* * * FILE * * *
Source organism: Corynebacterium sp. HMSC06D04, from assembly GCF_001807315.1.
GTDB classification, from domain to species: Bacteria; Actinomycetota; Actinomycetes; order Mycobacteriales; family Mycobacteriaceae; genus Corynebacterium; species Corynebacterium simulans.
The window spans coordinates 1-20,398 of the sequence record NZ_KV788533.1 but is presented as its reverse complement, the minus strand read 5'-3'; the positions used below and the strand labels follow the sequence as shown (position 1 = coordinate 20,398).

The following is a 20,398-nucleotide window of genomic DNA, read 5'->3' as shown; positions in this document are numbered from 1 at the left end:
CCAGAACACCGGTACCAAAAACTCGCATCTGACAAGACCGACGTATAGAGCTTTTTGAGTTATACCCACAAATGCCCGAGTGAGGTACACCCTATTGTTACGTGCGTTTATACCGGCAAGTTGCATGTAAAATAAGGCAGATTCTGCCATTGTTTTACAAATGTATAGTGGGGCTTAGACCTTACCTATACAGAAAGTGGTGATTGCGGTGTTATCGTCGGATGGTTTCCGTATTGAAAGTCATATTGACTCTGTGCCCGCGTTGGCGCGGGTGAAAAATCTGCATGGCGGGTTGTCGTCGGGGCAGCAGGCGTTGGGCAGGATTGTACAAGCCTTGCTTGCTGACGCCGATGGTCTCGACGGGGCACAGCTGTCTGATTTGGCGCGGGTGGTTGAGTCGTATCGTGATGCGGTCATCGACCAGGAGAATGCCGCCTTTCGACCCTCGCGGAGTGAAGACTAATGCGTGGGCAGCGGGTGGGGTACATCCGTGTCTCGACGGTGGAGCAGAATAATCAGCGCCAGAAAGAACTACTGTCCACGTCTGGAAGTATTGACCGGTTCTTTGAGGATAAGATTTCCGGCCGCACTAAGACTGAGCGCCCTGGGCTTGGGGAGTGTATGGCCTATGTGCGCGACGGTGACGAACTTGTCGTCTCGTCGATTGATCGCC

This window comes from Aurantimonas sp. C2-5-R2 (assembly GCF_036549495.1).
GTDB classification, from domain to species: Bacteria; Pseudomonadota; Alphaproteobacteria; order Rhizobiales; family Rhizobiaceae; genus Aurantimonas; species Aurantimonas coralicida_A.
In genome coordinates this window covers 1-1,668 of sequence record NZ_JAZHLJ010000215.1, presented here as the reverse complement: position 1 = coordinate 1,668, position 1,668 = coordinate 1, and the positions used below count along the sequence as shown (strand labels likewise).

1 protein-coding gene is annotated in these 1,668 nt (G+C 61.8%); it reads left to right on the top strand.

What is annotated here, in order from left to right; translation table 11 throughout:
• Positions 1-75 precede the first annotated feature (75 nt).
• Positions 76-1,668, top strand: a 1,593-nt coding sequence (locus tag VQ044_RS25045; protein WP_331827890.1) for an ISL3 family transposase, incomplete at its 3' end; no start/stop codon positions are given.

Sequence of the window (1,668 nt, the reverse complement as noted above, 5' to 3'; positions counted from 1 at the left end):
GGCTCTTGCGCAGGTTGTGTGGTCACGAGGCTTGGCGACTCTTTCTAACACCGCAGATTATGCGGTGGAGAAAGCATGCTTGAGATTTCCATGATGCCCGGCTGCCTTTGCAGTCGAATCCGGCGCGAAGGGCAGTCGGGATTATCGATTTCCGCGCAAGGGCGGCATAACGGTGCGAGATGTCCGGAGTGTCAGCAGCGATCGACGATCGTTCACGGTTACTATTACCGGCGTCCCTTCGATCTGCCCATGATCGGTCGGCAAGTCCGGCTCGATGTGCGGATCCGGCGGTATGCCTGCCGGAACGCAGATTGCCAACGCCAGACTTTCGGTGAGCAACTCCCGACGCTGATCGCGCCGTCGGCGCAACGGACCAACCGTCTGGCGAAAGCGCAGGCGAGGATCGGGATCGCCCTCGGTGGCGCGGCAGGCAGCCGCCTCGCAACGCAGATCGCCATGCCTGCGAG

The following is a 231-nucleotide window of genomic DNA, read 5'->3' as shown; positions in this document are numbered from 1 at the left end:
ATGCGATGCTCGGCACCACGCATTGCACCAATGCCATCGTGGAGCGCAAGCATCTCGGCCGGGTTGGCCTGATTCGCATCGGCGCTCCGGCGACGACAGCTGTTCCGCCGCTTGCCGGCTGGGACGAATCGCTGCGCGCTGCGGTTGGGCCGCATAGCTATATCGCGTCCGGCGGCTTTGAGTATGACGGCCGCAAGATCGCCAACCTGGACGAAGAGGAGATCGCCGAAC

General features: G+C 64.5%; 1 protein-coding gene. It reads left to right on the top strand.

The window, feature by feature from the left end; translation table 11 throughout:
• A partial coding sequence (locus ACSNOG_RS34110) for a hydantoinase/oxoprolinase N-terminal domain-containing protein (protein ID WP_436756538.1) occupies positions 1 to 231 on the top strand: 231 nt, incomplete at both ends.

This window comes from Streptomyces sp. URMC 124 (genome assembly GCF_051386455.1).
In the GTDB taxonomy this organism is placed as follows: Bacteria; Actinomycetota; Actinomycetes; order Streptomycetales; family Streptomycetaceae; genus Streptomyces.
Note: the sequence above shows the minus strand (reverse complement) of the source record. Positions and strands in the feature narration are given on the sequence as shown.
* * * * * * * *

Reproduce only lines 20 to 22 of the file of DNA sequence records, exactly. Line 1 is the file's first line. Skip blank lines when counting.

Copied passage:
This window comes from Streptomyces sp. URMC 124 (genome assembly GCF_051386455.1).
In the GTDB taxonomy this organism is placed as follows: Bacteria; Actinomycetota; Actinomycetes; order Streptomycetales; family Streptomycetaceae; genus Streptomyces.
Note: the sequence above shows the minus strand (reverse complement) of the source record. Positions and strands in the feature narration are given on the sequence as shown.